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Diving in Japan
|Away from the crowds and congestion of
Tokyo, the Izu Peninsula provides a wealth of intriguing marine life unique to this Island
nation. At a latitude near that of Monterey Bay in California, divers encounter kelp
and temperate marine life, while the Kuroshio Current provides warm water laden with
tropical species. Scuba divers are not allowed to take any marinelife.
plentiful and photographic opportunities are excellent. The Izu region is famous for
huge soft corals and tube-dwelling anemones.
|Scuba diving is very
popular with the locals but only a handful of western divers have experienced
the great quality and variety of marine life Japan has to offer. The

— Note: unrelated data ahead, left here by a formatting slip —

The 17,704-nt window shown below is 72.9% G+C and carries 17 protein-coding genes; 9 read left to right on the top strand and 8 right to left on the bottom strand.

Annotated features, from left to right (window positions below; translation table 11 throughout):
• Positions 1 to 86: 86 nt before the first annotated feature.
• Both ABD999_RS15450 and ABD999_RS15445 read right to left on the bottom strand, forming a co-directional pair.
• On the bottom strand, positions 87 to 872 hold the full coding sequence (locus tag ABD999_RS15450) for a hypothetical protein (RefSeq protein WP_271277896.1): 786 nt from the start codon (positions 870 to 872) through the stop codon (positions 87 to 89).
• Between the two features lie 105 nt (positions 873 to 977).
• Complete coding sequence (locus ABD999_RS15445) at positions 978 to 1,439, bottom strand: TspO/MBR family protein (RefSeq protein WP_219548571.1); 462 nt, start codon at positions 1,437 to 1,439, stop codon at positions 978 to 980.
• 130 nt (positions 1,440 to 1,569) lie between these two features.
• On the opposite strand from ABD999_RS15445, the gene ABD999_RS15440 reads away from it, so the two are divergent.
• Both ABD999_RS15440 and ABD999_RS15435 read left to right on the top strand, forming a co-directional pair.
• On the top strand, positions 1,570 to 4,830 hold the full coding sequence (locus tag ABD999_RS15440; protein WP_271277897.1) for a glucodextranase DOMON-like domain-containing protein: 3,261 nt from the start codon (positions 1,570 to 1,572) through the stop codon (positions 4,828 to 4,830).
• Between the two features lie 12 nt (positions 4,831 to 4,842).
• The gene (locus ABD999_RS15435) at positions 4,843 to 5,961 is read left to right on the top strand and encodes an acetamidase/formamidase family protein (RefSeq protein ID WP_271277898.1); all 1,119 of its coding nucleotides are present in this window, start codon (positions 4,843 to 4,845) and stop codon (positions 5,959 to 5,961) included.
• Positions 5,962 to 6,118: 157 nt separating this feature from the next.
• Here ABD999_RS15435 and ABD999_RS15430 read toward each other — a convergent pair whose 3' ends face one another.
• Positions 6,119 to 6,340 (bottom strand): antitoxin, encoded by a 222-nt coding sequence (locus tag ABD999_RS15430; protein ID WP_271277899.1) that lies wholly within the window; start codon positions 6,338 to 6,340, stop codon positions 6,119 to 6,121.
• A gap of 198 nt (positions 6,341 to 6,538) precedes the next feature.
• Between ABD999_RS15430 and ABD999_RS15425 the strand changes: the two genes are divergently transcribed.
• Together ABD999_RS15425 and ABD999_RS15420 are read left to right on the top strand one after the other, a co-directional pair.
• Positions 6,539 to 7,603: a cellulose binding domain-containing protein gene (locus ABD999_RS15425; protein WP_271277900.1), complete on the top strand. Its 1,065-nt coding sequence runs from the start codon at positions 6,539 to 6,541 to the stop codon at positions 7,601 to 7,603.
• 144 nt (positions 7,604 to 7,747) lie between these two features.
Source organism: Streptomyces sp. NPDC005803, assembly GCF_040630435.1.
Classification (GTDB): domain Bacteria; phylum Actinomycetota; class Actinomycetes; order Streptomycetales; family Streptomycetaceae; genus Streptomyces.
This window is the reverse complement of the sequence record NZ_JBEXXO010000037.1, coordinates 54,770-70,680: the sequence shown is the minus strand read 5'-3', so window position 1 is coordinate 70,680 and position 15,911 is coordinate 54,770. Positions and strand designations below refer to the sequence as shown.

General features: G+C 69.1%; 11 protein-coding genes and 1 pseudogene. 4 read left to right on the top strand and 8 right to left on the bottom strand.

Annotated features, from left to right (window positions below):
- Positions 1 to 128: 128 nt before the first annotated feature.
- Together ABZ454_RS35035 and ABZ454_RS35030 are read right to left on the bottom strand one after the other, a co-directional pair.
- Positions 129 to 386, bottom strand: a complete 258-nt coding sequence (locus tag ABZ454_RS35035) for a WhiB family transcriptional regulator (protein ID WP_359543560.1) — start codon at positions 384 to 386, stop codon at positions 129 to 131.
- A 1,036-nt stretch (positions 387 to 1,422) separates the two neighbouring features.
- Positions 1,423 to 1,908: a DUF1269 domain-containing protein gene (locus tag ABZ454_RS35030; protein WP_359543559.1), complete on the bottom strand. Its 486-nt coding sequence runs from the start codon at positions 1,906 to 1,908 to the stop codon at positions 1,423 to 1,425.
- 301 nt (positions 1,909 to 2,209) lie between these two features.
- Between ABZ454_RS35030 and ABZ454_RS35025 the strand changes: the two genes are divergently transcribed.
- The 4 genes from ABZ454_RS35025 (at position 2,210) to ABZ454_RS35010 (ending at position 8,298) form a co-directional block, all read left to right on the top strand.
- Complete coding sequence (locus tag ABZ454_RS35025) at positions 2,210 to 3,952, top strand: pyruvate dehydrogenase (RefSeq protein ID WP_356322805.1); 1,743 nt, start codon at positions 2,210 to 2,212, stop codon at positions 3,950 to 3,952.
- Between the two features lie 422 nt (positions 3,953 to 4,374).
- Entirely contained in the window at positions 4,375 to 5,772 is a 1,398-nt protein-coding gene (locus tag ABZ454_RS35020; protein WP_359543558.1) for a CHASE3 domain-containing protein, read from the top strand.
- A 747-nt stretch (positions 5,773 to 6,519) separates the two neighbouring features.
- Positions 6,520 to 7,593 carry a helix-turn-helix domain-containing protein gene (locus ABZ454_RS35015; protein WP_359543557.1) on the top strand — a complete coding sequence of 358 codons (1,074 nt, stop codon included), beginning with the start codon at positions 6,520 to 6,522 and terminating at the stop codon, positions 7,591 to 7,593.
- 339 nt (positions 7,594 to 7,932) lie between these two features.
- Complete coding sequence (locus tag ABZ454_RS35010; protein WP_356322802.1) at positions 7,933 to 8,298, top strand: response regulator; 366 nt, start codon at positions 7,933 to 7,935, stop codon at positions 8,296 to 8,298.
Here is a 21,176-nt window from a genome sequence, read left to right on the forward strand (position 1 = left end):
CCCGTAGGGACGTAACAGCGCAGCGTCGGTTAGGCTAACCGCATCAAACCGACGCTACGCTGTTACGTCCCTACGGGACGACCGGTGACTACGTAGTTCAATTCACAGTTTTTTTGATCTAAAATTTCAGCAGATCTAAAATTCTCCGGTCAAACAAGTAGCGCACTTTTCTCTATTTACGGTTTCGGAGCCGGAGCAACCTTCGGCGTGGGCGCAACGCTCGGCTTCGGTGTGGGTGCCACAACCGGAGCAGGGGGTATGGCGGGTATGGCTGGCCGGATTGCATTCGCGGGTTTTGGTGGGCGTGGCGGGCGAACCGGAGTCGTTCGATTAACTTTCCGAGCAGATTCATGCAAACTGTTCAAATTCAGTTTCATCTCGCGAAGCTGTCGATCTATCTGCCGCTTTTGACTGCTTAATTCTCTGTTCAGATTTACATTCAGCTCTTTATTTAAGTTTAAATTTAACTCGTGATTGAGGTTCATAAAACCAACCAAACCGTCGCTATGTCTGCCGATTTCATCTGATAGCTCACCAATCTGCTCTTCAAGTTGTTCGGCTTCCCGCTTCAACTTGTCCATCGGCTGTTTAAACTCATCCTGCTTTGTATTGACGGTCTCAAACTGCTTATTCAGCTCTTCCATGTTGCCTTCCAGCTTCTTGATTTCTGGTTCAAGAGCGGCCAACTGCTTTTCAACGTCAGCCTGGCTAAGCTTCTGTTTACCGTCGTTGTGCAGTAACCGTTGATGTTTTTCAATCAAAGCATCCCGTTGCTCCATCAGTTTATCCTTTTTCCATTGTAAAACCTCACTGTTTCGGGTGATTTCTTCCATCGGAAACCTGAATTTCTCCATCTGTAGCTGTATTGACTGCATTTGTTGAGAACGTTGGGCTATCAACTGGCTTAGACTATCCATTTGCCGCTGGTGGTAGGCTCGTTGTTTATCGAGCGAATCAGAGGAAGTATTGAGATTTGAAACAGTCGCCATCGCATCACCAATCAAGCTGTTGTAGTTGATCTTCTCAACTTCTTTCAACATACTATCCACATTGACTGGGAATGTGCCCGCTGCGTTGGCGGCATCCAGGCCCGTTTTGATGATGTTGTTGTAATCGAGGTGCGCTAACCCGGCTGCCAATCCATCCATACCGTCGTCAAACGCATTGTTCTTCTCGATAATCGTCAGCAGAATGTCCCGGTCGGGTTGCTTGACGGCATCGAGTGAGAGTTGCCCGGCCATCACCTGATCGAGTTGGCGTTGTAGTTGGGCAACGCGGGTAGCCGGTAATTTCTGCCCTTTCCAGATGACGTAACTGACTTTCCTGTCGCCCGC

nation's many islands offer a little
of everything from tropical coral reefs in Okinawa, temperate kelp gardens and
soft corals around the main island of Honshu, and ice diving in Hokkaido. The Kuroshio Current bathes the islands with warm water from the tropics during
summer, and the Oyashio Current brings frigid waters south from the Arctic winter.
Along the main island of Honshu, divers encounter an unusual combination of tropical and
|The Izu Peninsula has the largest
concentration of dive sites (and divers) within an hours' drive from Tokyo.
town has a number of shore and boat dives, all of which are different and interesting,
especially to photographers and nature lovers. Izu Oceanic Park is the oldest site
explored back in the early days of scuba. The boulder beach is exposed to rough surf
and can be a nightmare to get in and out. Yawatano is well-protected from
waves, but the dive site doubles as a harbor entrance! Osezaki is the number one
dive site in Honshu, with a large protected bay full of rare and beautiful critters, and
an outer wall teeming with huge soft corals, gorgonians, and endemic Anthias, to name just